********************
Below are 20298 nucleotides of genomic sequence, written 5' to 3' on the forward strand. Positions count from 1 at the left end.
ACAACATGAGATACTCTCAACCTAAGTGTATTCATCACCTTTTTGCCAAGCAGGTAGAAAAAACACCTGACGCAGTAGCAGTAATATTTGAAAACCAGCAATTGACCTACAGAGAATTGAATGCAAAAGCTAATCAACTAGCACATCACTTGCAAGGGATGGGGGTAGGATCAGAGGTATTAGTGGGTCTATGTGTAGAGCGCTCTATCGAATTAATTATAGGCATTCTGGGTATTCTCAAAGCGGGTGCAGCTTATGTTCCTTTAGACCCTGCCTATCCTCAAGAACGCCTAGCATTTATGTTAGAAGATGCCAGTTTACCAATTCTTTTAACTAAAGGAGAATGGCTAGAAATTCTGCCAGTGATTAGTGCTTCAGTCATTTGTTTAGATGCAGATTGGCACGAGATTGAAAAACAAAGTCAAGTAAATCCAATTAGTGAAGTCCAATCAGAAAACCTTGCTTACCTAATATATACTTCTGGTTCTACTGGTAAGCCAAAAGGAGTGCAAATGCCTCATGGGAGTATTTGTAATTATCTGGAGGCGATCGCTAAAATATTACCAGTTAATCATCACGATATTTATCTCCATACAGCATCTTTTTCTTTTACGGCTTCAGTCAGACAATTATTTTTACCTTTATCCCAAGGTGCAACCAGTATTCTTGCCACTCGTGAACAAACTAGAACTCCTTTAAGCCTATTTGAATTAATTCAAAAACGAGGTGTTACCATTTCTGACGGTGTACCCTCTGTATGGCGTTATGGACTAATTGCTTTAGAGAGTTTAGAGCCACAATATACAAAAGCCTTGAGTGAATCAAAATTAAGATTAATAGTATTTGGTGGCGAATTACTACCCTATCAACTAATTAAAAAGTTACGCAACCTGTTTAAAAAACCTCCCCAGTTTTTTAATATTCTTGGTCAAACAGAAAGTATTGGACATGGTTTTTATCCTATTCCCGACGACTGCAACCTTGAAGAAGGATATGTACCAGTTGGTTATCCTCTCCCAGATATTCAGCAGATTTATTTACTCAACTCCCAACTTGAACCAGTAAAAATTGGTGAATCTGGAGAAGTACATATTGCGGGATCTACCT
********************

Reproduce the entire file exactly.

Below are 20298 nucleotides of genomic sequence, written 5' to 3' on the forward strand. Positions count from 1 at the left end.
ACAACATGAGATACTCTCAACCTAAGTGTATTCATCACCTTTTTGCCAAGCAGGTAGAAAAAACACCTGACGCAGTAGCAGTAATATTTGAAAACCAGCAATTGACCTACAGAGAATTGAATGCAAAAGCTAATCAACTAGCACATCACTTGCAAGGGATGGGGGTAGGATCAGAGGTATTAGTGGGTCTATGTGTAGAGCGCTCTATCGAATTAATTATAGGCATTCTGGGTATTCTCAAAGCGGGTGCAGCTTATGTTCCTTTAGACCCTGCCTATCCTCAAGAACGCCTAGCATTTATGTTAGAAGATGCCAGTTTACCAATTCTTTTAACTAAAGGAGAATGGCTAGAAATTCTGCCAGTGATTAGTGCTTCAGTCATTTGTTTAGATGCAGATTGGCACGAGATTGAAAAACAAAGTCAAGTAAATCCAATTAGTGAAGTCCAATCAGAAAACCTTGCTTACCTAATATATACTTCTGGTTCTACTGGTAAGCCAAAAGGAGTGCAAATGCCTCATGGGAGTATTTGTAATTATCTGGAGGCGATCGCTAAAATATTACCAGTTAATCATCACGATATTTATCTCCATACAGCATCTTTTTCTTTTACGGCTTCAGTCAGACAATTATTTTTACCTTTATCCCAAGGTGCAACCAGTATTCTTGCCACTCGTGAACAAACTAGAACTCCTTTAAGCCTATTTGAATTAATTCAAAAACGAGGTGTTACCATTTCTGACGGTGTACCCTCTGTATGGCGTTATGGACTAATTGCTTTAGAGAGTTTAGAGCCACAATATACAAAAGCCTTGAGTGAATCAAAATTAAGATTAATAGTATTTGGTGGCGAATTACTACCCTATCAACTAATTAAAAAGTTACGCAACCTGTTTAAAAAACCTCCCCAGTTTTTTAATATTCTTGGTCAAACAGAAAGTATTGGACATGGTTTTTATCCTATTCCCGACGACTGCAACCTTGAAGAAGGATATGTACCAGTTGGTTATCCTCTCCCAGATATTCAGCAGATTTATTTACTCAACTCCCAACTTGAACCAGTAAAAATTGGTGAATCTGGAGAAGTACATATTGCGGGATCTACCT